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Judging the Benefits of Experiential Learning

By: Samuel Gilleran, J.D. ’20

This summer, I had the fantastic opportunity to participate in Wake Forest’s D.C. Summer Judicial Externship Program (the “Program”). Founded and directed by Professor Abigail Perdue, the Program places select 1Ls and 2Ls into unpaid externships with judges, special masters, and other federal adjudicators in Washington. The Program, which includes an evening course on judicial clerking, is a wonderful experience for many reasons, but I want to focus on one in particular: the significant difference between the externship experience and the traditional 1L curriculum. (more…)

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Learning Law Differently: Accommodations and Support for Learning Disabilities in Law School

By: Jacqueline Friedman, PhD

Over the past decade, increasing numbers of students have sought accommodations for disabilities during undergraduate studies. The most recent estimates indicate that approximately 14% of students in undergraduate programs report having a disability.[1] A smaller percentage of these students pursue graduate degrees, with around 2% of graduate students self-identifying as having a disability. However, official records estimate 7% of graduate students have a diagnosis indicative of a disability.[2] The intersection of the increased complexity and rigor of graduate study with reduced willingness to self-identify and seek accommodations can create an environment less conducive to student success as evidenced by the finding that less than 3% of 25-64 year olds with a disability persisted with graduate studies in order to attain a graduate degree.[3]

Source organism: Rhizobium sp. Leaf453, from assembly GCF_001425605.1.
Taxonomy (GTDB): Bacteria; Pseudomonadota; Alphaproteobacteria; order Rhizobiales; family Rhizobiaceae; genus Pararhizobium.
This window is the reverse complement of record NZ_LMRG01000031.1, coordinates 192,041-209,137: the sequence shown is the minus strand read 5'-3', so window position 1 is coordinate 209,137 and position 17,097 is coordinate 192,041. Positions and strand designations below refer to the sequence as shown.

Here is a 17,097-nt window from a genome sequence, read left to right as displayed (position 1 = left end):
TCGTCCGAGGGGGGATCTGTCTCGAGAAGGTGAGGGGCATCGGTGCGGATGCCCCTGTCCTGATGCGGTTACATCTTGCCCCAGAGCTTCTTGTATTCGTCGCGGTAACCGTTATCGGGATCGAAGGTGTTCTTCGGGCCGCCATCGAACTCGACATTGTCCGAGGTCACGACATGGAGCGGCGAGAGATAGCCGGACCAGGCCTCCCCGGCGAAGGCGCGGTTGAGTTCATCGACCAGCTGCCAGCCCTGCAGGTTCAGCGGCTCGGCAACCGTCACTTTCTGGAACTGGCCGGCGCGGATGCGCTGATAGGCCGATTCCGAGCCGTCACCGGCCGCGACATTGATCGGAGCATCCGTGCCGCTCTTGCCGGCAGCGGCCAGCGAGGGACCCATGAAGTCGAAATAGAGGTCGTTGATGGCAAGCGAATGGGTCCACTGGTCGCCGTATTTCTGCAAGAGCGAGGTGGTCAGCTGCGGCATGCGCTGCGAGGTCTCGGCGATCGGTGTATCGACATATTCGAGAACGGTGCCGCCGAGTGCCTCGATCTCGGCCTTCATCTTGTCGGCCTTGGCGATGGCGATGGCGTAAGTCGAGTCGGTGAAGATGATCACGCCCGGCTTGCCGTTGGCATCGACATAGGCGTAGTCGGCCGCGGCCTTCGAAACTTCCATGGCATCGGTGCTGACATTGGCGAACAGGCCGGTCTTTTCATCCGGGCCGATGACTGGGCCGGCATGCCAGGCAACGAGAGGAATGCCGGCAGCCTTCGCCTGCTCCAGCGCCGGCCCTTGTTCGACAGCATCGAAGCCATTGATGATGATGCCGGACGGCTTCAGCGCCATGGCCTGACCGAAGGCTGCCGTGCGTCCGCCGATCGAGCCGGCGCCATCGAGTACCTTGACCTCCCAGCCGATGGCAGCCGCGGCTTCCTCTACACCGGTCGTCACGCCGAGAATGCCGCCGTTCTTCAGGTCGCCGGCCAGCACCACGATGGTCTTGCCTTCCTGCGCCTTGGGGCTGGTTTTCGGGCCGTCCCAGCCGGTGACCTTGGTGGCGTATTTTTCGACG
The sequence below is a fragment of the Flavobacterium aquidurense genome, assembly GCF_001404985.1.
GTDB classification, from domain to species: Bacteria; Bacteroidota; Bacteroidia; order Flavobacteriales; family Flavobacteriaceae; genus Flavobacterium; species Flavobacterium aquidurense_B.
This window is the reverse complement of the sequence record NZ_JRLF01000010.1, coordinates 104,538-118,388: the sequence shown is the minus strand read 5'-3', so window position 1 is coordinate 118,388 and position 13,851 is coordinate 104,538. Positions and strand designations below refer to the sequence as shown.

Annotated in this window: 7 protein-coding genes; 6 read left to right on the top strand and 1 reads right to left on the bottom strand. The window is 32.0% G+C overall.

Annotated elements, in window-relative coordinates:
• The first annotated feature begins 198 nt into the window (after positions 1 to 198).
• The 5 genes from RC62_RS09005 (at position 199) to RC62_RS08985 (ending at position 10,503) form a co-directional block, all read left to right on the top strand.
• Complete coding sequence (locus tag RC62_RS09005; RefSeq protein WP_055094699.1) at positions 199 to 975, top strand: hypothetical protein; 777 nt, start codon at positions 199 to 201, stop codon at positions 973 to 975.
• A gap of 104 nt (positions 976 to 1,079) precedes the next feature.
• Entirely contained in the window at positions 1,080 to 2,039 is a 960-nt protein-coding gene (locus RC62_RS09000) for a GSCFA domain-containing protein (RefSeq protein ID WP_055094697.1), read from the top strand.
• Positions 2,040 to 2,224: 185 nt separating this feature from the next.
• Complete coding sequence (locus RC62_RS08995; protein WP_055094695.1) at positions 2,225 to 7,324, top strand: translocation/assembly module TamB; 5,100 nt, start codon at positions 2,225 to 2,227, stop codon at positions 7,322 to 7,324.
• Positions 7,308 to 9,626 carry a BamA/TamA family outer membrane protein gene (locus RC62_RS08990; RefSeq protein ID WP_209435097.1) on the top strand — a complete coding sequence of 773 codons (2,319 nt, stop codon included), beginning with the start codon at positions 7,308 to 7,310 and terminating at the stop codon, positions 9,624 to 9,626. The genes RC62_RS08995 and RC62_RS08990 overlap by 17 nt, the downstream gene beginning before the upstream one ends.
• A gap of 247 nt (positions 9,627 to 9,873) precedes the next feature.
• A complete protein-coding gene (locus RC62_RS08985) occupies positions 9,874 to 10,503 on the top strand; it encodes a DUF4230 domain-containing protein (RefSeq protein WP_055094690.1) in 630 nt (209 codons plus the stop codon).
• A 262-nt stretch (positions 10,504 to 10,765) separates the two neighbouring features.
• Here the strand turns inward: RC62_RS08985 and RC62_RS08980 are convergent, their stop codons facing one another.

Law professors are at the forefront of seeing students struggle who may have an invisible disability impacting learning that the student may not have chosen to disclose. Law students may have been able to compensate without accommodations or a formal diagnosis in an undergraduate environment depending on the size of the classes, underlying strengths and relatively lower intellectual demands compared to the intensity of a graduate environment surrounded by high-performing peers. A cognitive shift may be needed on the part of the student to understand academic accommodations as an interactive process that “levels the playing field” based on a careful assessment of the impact of a disability on academic performance rather than an unfair advantage over other students. Faculty encouragement can be a critical piece towards this mental shift, since direct encouragement from a faculty member to seek help may be the impetus needed for a student struggling academically despite maximal effort to persist and thrive in a rigorous law school environment. (more…)